Clinicians diagnose Post Traumatic Stress Disorder, or PTSD, based on a series of criteria. An important one of these states that PTSD comes about after someone experiences “intense fear, helplessness or horror” in response to a traumatic event. One popular theory of PTSD is that the amygdala, as the brain seat of fear, is not regulated well.
I have a vision of psychology professor Lisa Feldman Barrett sitting at her desk reading that line in the Diagnostic and Statistical Manual of Mental Disorders and slapping her forehead in frustration. Barrett has spent the last decade pushing against the commonly held idea that emotions are localized to particular areas of the brain and that they are the sort of “subatomic particles” of psychology.
Despite tons of evidence that the amygdala is active in all sorts of emotional responses, from fear to anger to sadness, as well in social processing and vision more broadly, and it is still widely believed to be the “fear” area of the brain. And since PTSD is thought to be a “fear disorder,” clinicians and some scientists think it is a disorder of the amygdala, too.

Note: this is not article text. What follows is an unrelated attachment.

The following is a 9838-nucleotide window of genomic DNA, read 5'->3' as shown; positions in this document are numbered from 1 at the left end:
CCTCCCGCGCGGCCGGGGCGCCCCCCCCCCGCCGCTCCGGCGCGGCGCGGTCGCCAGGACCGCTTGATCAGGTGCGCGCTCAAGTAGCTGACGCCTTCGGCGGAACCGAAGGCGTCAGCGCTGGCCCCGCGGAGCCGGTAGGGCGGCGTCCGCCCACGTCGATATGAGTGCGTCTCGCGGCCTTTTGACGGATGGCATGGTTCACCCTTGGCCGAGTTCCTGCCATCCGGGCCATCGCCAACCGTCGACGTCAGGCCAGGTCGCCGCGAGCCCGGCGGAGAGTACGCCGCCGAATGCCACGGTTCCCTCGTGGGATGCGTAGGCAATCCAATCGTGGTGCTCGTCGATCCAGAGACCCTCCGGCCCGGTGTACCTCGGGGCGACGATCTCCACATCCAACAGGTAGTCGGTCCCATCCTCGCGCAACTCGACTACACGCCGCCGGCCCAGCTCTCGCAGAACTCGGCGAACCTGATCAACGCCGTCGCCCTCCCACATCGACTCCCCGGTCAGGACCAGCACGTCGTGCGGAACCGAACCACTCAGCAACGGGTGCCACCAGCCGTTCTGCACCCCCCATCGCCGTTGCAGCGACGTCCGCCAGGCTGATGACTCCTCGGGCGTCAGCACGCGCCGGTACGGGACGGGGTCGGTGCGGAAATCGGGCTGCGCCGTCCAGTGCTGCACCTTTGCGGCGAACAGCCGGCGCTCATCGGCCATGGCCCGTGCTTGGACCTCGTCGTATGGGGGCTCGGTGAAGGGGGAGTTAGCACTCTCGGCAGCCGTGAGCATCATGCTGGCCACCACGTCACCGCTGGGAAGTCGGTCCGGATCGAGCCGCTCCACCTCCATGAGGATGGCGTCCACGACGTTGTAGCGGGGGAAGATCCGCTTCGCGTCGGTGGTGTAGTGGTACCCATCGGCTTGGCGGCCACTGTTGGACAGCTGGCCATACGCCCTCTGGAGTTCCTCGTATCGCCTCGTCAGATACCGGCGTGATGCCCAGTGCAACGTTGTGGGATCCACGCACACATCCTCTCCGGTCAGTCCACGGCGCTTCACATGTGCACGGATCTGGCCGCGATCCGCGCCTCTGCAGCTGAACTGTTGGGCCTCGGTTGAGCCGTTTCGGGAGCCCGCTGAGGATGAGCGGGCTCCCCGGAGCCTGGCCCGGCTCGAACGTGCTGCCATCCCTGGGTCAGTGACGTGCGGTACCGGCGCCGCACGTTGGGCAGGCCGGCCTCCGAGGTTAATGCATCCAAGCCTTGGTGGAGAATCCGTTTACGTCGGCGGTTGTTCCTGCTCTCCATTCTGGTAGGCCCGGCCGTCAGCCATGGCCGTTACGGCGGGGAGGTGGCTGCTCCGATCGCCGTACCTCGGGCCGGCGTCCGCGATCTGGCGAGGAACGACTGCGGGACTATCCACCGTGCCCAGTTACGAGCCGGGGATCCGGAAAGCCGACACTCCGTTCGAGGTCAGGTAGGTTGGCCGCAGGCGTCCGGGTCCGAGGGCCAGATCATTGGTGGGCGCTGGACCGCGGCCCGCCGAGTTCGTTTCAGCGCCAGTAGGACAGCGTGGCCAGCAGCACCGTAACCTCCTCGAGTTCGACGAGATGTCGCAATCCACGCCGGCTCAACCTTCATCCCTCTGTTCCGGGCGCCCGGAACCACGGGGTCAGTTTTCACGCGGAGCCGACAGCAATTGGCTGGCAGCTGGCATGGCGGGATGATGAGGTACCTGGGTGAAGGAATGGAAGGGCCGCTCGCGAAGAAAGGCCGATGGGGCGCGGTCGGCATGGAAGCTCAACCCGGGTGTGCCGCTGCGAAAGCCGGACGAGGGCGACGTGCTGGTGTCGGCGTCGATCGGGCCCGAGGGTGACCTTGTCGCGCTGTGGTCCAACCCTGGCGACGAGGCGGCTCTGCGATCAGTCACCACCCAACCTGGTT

In an article published last year — which was the most downloaded from the Journal of Traumatic Stress in 2011 — Barrett and her colleague Michael Suvak, a PTSD expert at the VA Boston Healthcare System, apply what Barrett calls a “constructionist approach” to understanding the disorder.
The psychological construction approach proposes that phenomena like emotions, cognition and perception are not the fundamental elements of the mind, associated with distinct brain regions. Instead, the authors write in the article, they “are the names people give to mental events that result from the interplay of a more basic, common set of psychological ingredients.” These ingredients, they hypothesize, are networks of brain activity that correspond to things like affect, conceptualization, and executive function.
Instead of labeling PTSD as a “fear disorder,” the sought-after paper suggests it might be more useful to think of it as a disorder of one or more of these functional networks. For example, it could be that for people who develop PTSD “information from the world has stronger affective value,” say the authors. “It is more motivationally salient and homeostatically relevant, even when it ought not to be.”
Looking at PTSD from this perspective resolves some of the long-considered mysteries about the disorder, namely that an individual can develop PTSD without experiencing the emotions of “fear” and “anxiety” and that multiple brain regions seem to be hyper– or hypo-active in PTSD individuals, not just the amygdala.
With PTSD gaining more attention in the media, in society and in the research world, understanding the disorder at its roots will be of particular importance.